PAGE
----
The Pitchfork Music Festival has become known for lineups that mix veteran acts with new up-and-comers.
One of the bands playing this year's festival -- the punk-rock outfit OFF! -- represents both sides of the equation.
Pitchfork Music FestivalPitchfork is an annual three-day music festival that brings more than 40 independent bands to three stages in Chicago's Union Park. At press time, just a limited number of tickets were still available.
When: 3 to 10 p.m. Friday, July 15, and noon to 10 p.m. Saturday and Sunday, July 16-17
Where: Union Park, 1501 W. Randolph, Chicago
Tickets: $45 per day, pitchforkmusicfestival.com
OFF! is a new band, having formed in California a little more than a year ago. Its members, though, are rock-industry veterans with roots in the West Coast hardcore scene of the late 1970s and early 1980s.
Vocalist Keith Morris sang with hardcore pioneers Black Flag and then formed The Circle Jerks; bassist Steven McDonald helped found alternative-rock band Redd Kross; guitarist Dimitri Coats is the frontman of Burning Brides; and drummer Mario Rubalcaba has played with a number of bands, including Rocket From the Crypt and Hot Snakes.
Together, as OFF!, the four deliver a visceral, spiky brand of punk that sounds like both a throwback to the old West Coast days and something entirely new.
"I think the bottom line is that the music is real, it's authentic," McDonald said in a phone interview from his California home. "That's what people are responding to."
Morris decided to form OFF! after efforts to create a new Circle Jerks record, with Coats as producer, fizzled out. Morris and Coats retooled a number of songs they'd been working on for the project and recruited McDonald and Rubalcaba for the new band. Morris and Coats also wrote a batch of brand new songs.
The band's debut album, "The First Four EPs" (Vice), came out late last year as a box set of 7-inch vinyl discs. It's now available on CD and as a digital download.
The record's 16 songs scream by in less than 18 minutes. Morris, his voice veering from singing to shouting and then back again, spits out lyrics full of anger, disdain and anxiety.
"I can't stop thinking black thoughts!" he shouts in the 60-second opener (titled, appropriately enough, "Black Thoughts"). On the track "Killing Away," he bemoans humans' collective inability to leave violence behind: "We keep on repeating the past!"
Despite their brevity, the tracks on "The First Four EPs" give Coats, McDonald and Rubalcaba a bit of room to swing. The songs are propulsive, sometimes even tuneful.
Indie-rock cognoscenti like the Pitchfork and Stereogum websites have raved about OFF!, and the band has been greeted by enthusiastic crowds at shows.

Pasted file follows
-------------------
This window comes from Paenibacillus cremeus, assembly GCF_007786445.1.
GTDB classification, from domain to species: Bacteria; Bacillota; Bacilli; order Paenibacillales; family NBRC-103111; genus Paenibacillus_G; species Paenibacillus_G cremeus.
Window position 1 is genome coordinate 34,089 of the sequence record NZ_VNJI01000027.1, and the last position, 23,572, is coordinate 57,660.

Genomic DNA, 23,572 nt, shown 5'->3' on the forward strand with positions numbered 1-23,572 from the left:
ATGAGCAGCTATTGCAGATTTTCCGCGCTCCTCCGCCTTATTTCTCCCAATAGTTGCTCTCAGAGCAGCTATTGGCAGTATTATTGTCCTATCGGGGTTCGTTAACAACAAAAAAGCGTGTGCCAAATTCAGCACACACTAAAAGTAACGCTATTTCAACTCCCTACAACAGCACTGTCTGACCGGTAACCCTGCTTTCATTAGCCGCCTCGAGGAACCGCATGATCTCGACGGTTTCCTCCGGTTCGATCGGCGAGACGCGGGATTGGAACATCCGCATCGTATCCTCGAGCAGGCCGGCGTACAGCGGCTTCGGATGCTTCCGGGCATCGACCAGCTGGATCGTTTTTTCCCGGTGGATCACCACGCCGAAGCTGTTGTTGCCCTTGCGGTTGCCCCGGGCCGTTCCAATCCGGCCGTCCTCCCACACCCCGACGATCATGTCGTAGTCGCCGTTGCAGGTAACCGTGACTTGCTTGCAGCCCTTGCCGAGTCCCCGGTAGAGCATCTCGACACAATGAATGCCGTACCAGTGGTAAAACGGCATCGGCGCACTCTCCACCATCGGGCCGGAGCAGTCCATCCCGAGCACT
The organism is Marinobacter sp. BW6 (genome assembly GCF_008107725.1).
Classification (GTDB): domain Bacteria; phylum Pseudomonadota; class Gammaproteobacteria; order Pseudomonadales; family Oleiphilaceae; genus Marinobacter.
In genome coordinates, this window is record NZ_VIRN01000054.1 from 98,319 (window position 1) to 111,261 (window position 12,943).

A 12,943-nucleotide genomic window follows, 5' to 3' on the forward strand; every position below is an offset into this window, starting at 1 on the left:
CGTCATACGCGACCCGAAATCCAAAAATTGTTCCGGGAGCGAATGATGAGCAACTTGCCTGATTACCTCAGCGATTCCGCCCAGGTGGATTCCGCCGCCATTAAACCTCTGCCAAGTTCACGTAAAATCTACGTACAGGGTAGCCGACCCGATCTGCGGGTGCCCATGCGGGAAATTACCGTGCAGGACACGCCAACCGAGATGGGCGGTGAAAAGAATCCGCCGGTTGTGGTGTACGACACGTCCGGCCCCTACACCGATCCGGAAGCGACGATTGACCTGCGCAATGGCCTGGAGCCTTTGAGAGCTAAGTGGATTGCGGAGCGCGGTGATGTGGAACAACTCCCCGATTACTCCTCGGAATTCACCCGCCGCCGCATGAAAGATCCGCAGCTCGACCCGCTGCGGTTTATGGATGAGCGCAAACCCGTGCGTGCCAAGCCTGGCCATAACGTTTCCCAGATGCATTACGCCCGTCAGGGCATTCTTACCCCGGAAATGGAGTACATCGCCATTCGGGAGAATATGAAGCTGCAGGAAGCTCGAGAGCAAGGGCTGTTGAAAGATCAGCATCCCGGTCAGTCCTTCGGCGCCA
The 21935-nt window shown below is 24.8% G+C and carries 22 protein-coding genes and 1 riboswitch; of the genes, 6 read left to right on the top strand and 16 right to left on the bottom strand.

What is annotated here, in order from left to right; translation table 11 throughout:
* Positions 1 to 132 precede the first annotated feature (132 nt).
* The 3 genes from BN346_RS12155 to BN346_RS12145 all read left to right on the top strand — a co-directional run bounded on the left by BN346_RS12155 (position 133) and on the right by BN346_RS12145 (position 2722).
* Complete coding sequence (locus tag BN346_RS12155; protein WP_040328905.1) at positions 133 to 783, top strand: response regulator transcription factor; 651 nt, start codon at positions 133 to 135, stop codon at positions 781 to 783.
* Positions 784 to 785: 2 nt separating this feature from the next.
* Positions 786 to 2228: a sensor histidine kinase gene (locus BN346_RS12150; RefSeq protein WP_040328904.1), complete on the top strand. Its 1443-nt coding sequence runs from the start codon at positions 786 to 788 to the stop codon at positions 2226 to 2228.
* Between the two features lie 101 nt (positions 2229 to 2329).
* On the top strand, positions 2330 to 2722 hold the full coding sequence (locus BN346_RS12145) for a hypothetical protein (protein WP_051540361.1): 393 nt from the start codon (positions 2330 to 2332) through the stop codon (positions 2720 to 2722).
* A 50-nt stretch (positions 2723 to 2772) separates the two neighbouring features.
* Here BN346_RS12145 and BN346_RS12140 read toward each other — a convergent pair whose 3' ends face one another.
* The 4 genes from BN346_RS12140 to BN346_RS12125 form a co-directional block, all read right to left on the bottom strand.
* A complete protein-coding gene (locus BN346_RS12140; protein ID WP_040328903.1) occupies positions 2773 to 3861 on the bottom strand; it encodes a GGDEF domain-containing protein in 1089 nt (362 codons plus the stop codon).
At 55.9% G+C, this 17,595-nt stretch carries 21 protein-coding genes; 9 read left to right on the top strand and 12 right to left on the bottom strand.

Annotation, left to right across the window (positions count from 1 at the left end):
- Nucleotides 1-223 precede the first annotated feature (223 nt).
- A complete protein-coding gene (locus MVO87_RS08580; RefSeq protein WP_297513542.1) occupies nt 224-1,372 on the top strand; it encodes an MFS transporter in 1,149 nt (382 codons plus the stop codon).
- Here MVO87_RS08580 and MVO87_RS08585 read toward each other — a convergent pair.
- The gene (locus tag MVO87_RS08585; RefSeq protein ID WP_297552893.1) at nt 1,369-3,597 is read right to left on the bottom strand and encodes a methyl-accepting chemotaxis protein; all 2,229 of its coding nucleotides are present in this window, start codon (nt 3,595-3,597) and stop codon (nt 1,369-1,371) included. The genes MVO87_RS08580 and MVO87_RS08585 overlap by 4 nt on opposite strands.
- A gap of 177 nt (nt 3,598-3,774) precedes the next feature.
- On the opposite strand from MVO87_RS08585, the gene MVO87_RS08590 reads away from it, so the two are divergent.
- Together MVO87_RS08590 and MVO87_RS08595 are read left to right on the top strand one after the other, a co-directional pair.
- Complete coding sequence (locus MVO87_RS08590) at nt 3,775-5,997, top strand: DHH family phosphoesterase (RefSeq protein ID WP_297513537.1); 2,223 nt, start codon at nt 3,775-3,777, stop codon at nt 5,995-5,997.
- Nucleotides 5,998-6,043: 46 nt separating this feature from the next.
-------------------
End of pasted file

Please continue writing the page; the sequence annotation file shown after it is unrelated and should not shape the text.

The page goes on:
"It's definitely exceeded all my expectations," McDonald said of the record's reception. "I mean, we're not sitting on a multiplatinum seller, obviously, but it's definitely been a success for us."
OFF!'s music has reminded many punk fans of hardcore's glory days 30 years ago. (The record cover was created by renowned artist Raymond Pettibon, known for his work with Black Flag back in the day.)
McDonald is no exception.
He was just 11 years old when he and his brother founded Redd Kross in 1978, and he remembers sharing rehearsal space with Morris and Black Flag in Hermosa Beach, Calif.
"When I first listened to the OFF! stuff, it was like this real moment of sense memory for me," he said. "I was right back in that smelly, moldy church we rehearsed in."
But OFF! isn't a nostalgia act, McDonald said.
"I don't think there'd be much point to the band if we were just mimicking old stuff," he said. "Keith and Dimitri know that. There's something so honest and raw about these songs that's really inspiring."
OFF! has a 4:45 p.m. Saturday slot at this weekend's Pitchfork Music Festival in Chicago. The band has already performed at other big festivals, including South By Southwest and Coachella, and will play a series of dates in Europe later this summer.
Though he's been in rock 'n' roll now for more than 30 years, making music hasn't gotten old for McDonald. Still, he acknowledges that the lifestyle can be a bit draining these days.
"I'm 44 years old, and I'm one of three fathers in the band," he said. "We all have other priorities, other responsibilities in our lives. So yeah, it's more complicated now when we're planning a tour or whatever.
"But when it comes to the actual job, making music and playing it, that's still very rewarding for me. I mean, I've devoted my life to it. And when things are good, I know I'm the luckiest guy in the world."